Like a Local: Just outside the renowned university town of Lund is the charming town of Dalby, where my children’s great great grandfather was born. Take delight in picturesque cottages, gentleman’s farms, and this 12th century church built in the Romanesque style.
Contributor: Josefa Abdelnour
Dates of Travel: September 2005
Journal Entry: Soon after I started dating my now husband, I met his paternal grandmother, Evelyn. I was instantly fascinated by her once I learned she had joined the Women ‘s Army Auxiliary Corps during World War II and worked on the Manhattan Project in Los Alamos, New Mexico. She was in her seventies when she told me this story and I quickly started learning and documenting her rich history. When my daughter was born, I named her Margot Evelyn in honor of her.
Evelyn was born and raised in South Dakota to a farming family. Her mother was Ethel Drake Nelson who was of English descent and the cousin of a direct descendant of a Mayflower passenger. In fact, Ethel’s cousin was a member of the General Society of Mayflower Descendants — commonly called the Mayflower Society — which is a hereditary organization of individuals who have documented their descent from one or more of the 102 passengers who arrived on the Mayflower in 1620.
Evelyn’s father, Elner John Nelson, was born in Sweden on June 6, 1898, the son of Mr. and Mrs. Nels Nelson. He came to the United States with his parents at the age of sixteen and settled on a farm near Chamberlain, South Dakota. In the picture on the right below, Elner is seated between his parents as a young boy.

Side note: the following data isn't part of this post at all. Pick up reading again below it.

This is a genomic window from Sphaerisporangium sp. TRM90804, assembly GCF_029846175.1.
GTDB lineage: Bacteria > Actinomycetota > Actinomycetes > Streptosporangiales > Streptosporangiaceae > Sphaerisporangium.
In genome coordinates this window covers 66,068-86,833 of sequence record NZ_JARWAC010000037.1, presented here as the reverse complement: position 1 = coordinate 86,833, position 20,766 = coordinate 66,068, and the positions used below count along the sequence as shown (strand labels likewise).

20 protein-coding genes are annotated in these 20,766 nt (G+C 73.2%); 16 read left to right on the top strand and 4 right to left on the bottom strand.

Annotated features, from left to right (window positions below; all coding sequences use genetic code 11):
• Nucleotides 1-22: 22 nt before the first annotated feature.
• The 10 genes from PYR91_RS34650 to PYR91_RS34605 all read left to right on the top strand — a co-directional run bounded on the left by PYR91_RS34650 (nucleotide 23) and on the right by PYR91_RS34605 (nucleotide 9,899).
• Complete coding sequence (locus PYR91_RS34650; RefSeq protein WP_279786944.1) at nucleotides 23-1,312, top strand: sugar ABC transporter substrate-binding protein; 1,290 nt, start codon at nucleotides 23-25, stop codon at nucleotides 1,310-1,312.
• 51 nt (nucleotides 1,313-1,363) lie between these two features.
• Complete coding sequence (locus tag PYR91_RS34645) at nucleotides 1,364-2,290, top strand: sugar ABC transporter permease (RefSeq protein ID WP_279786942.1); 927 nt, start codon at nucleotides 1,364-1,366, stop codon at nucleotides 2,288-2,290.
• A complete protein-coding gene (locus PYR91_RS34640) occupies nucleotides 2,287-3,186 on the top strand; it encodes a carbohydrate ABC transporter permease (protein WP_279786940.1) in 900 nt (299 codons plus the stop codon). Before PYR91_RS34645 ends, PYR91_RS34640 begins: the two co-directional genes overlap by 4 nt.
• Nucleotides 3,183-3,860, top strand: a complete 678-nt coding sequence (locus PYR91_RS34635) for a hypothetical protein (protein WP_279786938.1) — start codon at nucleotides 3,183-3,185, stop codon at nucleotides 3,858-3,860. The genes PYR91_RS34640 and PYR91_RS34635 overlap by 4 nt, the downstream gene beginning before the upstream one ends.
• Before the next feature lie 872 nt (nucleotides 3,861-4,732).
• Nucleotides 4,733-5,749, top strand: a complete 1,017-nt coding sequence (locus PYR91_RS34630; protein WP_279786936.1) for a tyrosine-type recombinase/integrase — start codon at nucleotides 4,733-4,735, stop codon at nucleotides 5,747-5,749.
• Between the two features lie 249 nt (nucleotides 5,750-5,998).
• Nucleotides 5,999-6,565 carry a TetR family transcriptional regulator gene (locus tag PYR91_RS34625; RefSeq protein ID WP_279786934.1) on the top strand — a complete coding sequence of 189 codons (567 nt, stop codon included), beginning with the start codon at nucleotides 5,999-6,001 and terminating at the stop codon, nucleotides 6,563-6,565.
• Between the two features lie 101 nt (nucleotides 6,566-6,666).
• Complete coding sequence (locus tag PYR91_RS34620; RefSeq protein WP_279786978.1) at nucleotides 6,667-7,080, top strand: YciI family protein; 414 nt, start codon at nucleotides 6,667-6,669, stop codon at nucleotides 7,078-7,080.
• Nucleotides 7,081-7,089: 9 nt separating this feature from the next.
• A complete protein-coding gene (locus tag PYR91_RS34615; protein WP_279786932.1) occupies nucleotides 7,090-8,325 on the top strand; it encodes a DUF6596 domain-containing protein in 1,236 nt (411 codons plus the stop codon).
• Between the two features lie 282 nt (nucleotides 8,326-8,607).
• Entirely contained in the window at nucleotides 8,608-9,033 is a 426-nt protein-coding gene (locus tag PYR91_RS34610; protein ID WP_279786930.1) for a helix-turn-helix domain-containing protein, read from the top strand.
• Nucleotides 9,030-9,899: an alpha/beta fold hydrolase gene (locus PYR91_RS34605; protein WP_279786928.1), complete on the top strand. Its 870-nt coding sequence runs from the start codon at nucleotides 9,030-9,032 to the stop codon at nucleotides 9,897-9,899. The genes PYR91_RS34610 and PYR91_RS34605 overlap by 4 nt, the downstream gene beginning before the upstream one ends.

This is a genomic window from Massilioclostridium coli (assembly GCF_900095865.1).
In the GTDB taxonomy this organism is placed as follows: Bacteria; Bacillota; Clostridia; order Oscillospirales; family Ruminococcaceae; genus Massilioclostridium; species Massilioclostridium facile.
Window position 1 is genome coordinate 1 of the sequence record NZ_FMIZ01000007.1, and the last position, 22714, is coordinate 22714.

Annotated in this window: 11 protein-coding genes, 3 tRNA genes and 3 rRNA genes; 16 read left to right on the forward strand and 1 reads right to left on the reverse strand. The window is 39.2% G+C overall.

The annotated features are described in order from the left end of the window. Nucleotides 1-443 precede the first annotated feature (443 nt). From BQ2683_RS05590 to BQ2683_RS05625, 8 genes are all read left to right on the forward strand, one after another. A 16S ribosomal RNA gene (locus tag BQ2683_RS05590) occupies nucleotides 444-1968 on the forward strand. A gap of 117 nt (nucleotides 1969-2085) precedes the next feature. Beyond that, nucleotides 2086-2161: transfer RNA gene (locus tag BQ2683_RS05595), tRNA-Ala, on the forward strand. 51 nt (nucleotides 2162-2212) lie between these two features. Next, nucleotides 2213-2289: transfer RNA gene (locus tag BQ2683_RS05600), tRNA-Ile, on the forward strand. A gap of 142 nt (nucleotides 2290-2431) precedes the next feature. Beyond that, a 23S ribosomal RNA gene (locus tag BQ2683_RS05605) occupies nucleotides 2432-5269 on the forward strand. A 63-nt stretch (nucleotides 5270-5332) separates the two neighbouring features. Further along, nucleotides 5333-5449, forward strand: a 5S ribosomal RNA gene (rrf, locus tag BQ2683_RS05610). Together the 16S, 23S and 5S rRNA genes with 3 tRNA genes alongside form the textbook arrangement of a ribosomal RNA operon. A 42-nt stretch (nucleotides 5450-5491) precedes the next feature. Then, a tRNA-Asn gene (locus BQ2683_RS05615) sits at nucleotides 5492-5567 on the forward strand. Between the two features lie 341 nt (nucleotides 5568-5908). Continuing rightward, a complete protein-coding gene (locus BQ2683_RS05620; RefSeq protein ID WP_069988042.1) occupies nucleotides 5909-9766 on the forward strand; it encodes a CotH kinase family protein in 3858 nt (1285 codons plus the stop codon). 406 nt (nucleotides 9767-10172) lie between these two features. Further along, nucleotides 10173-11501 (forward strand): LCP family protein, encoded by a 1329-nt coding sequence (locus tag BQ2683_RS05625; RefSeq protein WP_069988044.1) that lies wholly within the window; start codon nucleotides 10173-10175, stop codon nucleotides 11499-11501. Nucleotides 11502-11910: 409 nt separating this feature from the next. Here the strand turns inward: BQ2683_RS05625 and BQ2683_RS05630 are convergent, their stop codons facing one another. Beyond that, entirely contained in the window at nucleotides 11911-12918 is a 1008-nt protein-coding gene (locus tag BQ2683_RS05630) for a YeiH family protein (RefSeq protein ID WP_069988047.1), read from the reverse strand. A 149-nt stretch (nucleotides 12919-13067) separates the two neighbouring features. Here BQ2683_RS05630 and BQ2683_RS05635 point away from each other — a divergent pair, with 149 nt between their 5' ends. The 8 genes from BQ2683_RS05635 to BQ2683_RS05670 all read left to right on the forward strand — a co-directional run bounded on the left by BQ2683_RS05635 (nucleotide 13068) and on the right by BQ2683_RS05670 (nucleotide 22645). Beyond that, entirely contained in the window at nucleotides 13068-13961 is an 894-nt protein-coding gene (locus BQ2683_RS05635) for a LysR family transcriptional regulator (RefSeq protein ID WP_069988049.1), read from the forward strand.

Elner married Ethel Drake in 1924, and they moved onto a farm near Huron, South Dakota, where they resided for the rest of their lives. This is where the story gets especially interesting, if not a little bit scandalous. Ethel was twenty years Elner’s senior and he was her second husband. Ethel’s first husband, Drake, had run off to California with one of their sons. The age difference is clear in the photo below of the two of them standing in front of a pick up truck.
The photo of the book below, is the inside cover of Elner’s bible. It shows he was confirmed at the Bonderups Kyrka on March 22, 1913, in Sweden. It also shows his name was actually Johan Hellner Nilsson. Like many immigrants, his name was Americanized when he arrived in the United States. When Evelyn started giving me her family photos, I devised a plan. My husband and I would take a trip to Sweden to find the Bonderups Kyrka.
A little research revealed the church was in Dalby, Sweden, just outside of the university town of Lund. The church was built in the 12th century in the Romanesque style. We adored visiting the university town of Lund, Lund University, and the charming town of Dalby which is off the beaten path but so picturesque and lovely.